Billions of Dollars

Consumer Goods Imports

















As you can see, the August surge came, if anything, a month ahead of “schedule.”  In any case, hopefully, the detailed breakdown gives you a sense of why I do not expect the deterioration seen in August to be fully sustained in September (much less extended).  I am penciling in a partial reversal for September, but the net result is still a noticeable drag from net exports for the quarter.

JPMorgan Duration Survey

October 6th, 2015 8:44 am

Via Bloomberg:

RATES: Longs and Shorts Rise in Latest JPM Survey
2015-10-06 12:28:02.658 GMT

By Robert Elson
(Bloomberg) — The JPMorgan Treasury Client Survey for the
week ended Oct. 5 vs week ended Sept. 28.

* Longs 17 vs 15
* Neutrals 63 vs 68
* Shorts 20 vs 17
* Net longs -3 vs -2
* “The all clients survey remains 8%-pts longer than its 1-
year average’’
* All clients survey:
* Longs 8, unchanged
* Neutrals 75 vs 84
* Shorts 17 vs 8
* Net longs -9 vs 0
* “The active clients survey is 4%-pts shorter than its 1-
year average’’

What to Watch Today

October 6th, 2015 6:50 am

Via Bloomberg:


* (All times New York)
* Economic Data
* 8:30am: Trade Balance, Aug., est. -$48b (prior -$41.86b)
* 10:00am: IBD/TIPP Economic Optimism, Oct., est. 44.5
(prior 42)
* Central Banks
* 9:15am: Fed’s George speaks in Chicago
* 1:00pm: European Central Bank’s Draghi speaks in
* 5:30pm: Fed’s Williams speaks in San Francisco
* 11:00pm: Bank of Japan’s Kuroda holds news conference on
policy statement
* Supply
* 11:30am: U.S. to sell $8b 4W bills, $15b 25-day CMB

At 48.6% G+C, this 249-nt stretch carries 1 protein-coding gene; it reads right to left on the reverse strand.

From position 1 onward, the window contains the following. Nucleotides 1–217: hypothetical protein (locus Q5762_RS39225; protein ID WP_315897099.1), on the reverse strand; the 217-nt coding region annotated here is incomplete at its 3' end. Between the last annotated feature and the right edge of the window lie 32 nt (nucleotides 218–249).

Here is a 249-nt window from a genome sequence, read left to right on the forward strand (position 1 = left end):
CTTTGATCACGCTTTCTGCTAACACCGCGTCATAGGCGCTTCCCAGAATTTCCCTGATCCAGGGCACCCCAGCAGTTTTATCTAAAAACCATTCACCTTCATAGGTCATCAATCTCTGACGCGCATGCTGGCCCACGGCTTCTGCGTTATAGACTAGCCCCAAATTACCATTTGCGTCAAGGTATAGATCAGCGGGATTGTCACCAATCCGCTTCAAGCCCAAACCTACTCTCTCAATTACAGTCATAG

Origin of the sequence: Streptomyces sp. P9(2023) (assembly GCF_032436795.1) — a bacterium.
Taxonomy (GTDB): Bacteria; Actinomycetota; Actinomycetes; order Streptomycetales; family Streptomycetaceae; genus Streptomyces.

* 1:00pm: U.S. to sell $24b 3Y notes


October 6th, 2015 6:45 am

Via Marc Chandler at Brown Brothers Harriman:

Dollar Softens in Consolidative Trade

– The US dollar is trading softer though largely within yesterday’s ranges against the majors
– The Reserve Bank of Australia kept rates on hold today, as widely expected
– German factory orders disappointed
– During the North American session, the US reports August trade; Canada reports September Ivey PMI
– It was a tale of two EM countries in terms of inflation
– Poland central bank met and kept rates steady at 1.5%, as expected

Price action:  The dollar is broadly weaker against the majors but remains in recent trading ranges.  The Aussie is the best performer after the RBA left rates steady but issued a less dovish than expected statement.  The Scandies are also outperforming, while the Kiwi and the Loonie are underperforming.  The euro is trading just above $1.12, up slightly despite weaker than expected German orders.  Sterling is trading heavy and continues to have trouble clearing the $1.52 area, while dollar/yen is still trading just above 120.  EM currencies are mixed.  IDR, KRW, and the CEE currencies are outperforming while RUB, TWD, and ZAR are underperforming.  MSCI Asia Pacific rose 0.8%, with the Nikkei up 1% on the day.  China markets remain closed until October 8.  The Dow Jones Euro Stoxx 600 is up 0.2% near midday, while S&P futures are pointing to a lower open.  The US 10-year yield is down 1 bp to 2.04%, while European bond markets are mostly softer.  Commodity prices are mixed, though oil prices are hanging on to most of the Monday gains.

  • The US dollar is trading softer though largely within yesterday’s ranges against the major currencies.  The rally in equities carried over into Asia but European markets are narrowly mixed, and US shares are trading lower.  Bond yields are mostly higher though US Treasury yields are paring yesterday’s push higher.  
  • The dollar bloc continues to firm.  Some attribute this to new carry plays in the wake of the Fed’s decision to stand pat last month.  However, as the positioning the futures suggest, the gains are not simply participants going long these currencies, but shorts are being covered.  
  • The Reserve Bank of Australia kept rates on hold today, as widely expected.  The statement was not particularly dovish, suggesting the bar is high to a rate cut this year.  The RBA cited improvement in the labor market.  Separately, Australia reported a larger-than-expected trade deficit (exports flat, imports up 1%).  This shows Australia is still struggling with the terms of trade shock.  The $0.7150 area is the next major hurdle.